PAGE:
Let’s jump to 2020 and the pandemic. This time, rather than the monetary base increasing dramatically via traditional means, massive and unprecedented monetary and fiscal stimulus from the Fed and from Washington dramatically increased M2, which is currency held by the public plus checking, savings and money market accounts. In just a few months this sum increased from $15 trillion to $20 trillion, a staggering increase. Much of this explosion in liquidity was provided directly to businesses and consumers via stimulus checks, enhanced and extended unemployment benefits, PPP loans, etc. In addition, the personal savings rate in 2020 rose from 3% to 13% as people curtailed spending and hoarded cash due to uncertainty regarding the duration of the business shutdowns and how long it would take for vaccines to become available. All of this additional liquidity made directly available to consumers and corporations allowed consumers to “catch up” on spending in late 2020 and Q1 2021, spending that was not possible during the first three quarters of 2020. At the same time that demand has been surging, supply shortages for everything from food items, cars, lumber, microchips, etc. have allowed companies to charge more for their now scare products. This combination of massive liquidity, strong demand for goods and services and low inventories created the perfect storm for inflation. While some of this “excess demand” will likely moderate in future months as supply/demand imbalances unwind and government stimulus wanes, the reality is that higher wages and incomes are probably here to stay, resulting in increased demand for goods and services as the public should have the financial ability to buy and consume more goods and services. After all while Americans ALWAYS want to spend and consume more, we just don’t always have the financial ability to do so.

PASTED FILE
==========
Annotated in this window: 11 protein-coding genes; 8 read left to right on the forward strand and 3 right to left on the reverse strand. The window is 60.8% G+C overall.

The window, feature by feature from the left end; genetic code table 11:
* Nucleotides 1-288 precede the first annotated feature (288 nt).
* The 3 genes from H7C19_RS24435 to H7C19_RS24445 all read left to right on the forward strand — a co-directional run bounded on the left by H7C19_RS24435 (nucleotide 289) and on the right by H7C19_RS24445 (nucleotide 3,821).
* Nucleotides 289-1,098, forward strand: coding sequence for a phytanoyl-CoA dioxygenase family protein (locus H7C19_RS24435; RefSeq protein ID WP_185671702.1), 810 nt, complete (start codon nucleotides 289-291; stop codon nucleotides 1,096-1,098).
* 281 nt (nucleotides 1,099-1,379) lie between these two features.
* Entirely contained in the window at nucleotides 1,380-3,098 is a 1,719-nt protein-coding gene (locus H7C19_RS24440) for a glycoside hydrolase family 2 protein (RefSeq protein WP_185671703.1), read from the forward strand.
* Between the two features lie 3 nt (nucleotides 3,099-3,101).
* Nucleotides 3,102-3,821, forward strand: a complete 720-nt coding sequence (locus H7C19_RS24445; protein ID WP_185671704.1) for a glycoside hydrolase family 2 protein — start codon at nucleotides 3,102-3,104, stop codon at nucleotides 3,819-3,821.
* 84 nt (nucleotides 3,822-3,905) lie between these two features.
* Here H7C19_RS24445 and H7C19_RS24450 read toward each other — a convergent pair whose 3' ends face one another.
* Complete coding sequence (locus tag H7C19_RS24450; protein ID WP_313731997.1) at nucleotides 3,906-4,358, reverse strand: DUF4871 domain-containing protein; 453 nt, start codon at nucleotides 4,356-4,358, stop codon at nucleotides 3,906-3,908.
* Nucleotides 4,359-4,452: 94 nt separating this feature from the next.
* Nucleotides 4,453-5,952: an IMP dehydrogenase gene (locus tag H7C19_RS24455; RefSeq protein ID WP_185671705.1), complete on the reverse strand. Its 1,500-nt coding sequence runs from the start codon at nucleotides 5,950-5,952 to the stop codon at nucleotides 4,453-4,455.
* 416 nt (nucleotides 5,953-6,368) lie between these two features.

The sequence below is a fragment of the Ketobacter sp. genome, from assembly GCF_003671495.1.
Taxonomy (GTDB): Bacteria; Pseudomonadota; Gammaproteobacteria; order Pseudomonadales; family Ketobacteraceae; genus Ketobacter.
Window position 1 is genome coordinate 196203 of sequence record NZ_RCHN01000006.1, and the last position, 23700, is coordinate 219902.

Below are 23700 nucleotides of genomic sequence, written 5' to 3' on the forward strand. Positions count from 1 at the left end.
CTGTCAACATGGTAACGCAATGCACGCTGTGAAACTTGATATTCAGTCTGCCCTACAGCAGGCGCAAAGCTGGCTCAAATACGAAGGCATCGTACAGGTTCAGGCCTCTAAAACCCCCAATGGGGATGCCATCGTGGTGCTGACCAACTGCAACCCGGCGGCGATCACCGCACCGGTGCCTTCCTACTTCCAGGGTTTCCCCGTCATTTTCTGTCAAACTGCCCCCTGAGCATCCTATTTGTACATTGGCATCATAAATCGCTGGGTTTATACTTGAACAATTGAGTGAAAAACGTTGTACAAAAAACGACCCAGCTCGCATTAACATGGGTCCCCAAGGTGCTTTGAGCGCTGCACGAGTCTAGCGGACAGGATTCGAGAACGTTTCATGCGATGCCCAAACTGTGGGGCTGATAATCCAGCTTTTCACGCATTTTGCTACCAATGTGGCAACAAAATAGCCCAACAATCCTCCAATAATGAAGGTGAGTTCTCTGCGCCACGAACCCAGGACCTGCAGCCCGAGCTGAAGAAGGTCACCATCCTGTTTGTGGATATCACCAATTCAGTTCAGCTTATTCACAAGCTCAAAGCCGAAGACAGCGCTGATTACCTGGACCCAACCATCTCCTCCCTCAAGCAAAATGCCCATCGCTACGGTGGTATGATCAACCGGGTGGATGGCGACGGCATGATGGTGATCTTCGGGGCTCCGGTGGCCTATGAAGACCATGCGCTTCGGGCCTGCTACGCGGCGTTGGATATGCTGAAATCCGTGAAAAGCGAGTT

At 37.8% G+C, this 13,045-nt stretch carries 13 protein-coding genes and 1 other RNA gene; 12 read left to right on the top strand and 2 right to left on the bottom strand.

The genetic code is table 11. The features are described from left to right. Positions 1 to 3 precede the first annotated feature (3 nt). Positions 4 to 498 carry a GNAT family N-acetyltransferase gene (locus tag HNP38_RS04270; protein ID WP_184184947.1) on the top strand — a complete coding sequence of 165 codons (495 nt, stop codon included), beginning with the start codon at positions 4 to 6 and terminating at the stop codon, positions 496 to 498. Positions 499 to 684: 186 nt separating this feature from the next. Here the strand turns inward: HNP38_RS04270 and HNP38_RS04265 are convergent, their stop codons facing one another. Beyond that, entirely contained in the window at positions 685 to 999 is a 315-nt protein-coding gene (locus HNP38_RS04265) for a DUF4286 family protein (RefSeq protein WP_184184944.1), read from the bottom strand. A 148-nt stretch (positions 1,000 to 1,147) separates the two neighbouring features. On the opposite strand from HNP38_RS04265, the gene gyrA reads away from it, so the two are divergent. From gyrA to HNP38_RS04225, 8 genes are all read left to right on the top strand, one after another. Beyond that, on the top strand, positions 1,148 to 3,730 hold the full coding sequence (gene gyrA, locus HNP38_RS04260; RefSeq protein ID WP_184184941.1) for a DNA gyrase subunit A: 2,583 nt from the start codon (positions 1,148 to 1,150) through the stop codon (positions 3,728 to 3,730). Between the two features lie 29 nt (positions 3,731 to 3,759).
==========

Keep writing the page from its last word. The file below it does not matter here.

In summary, the fact that we are experiencing higher levels of inflation should not be surprising given that we’re also experiencing high levels of GDP growth following the severe decline in GDP last year due to the pandemic. Over the past decade the U.S. has had difficulty maintaining GDP growth above 2.0% to 2.5%, although we briefly achieved 3% growth after the Trump era tax cuts of 2017. Just as GDP waned in 2020 due to the pandemic shutdowns, it’s now rapidly accelerating but GDP growth at this pace can’t and won’t continue very long once monetary and fiscal stimulus is curtailed. From the monetary side, this will happen when the Fed finally begins to taper its bond purchases from the current level of $120 billon per month, which likely won’t be until 2022. The next step after tapering will be increasing short term interest rates, which the Fed has recently confirmed isn’t expected to happen until sometime in 2023 although that, of course, could always change. From the fiscal side, the successful passing in Congress of an Infrastructure bill would also boost spending and stimulate growth, as it always does, at least temporarily. On the other side of the coin, if the Biden Administration is successful in it’s effort to raise taxes on both corporations and high income individuals, this will likely be a headwind for economic growth.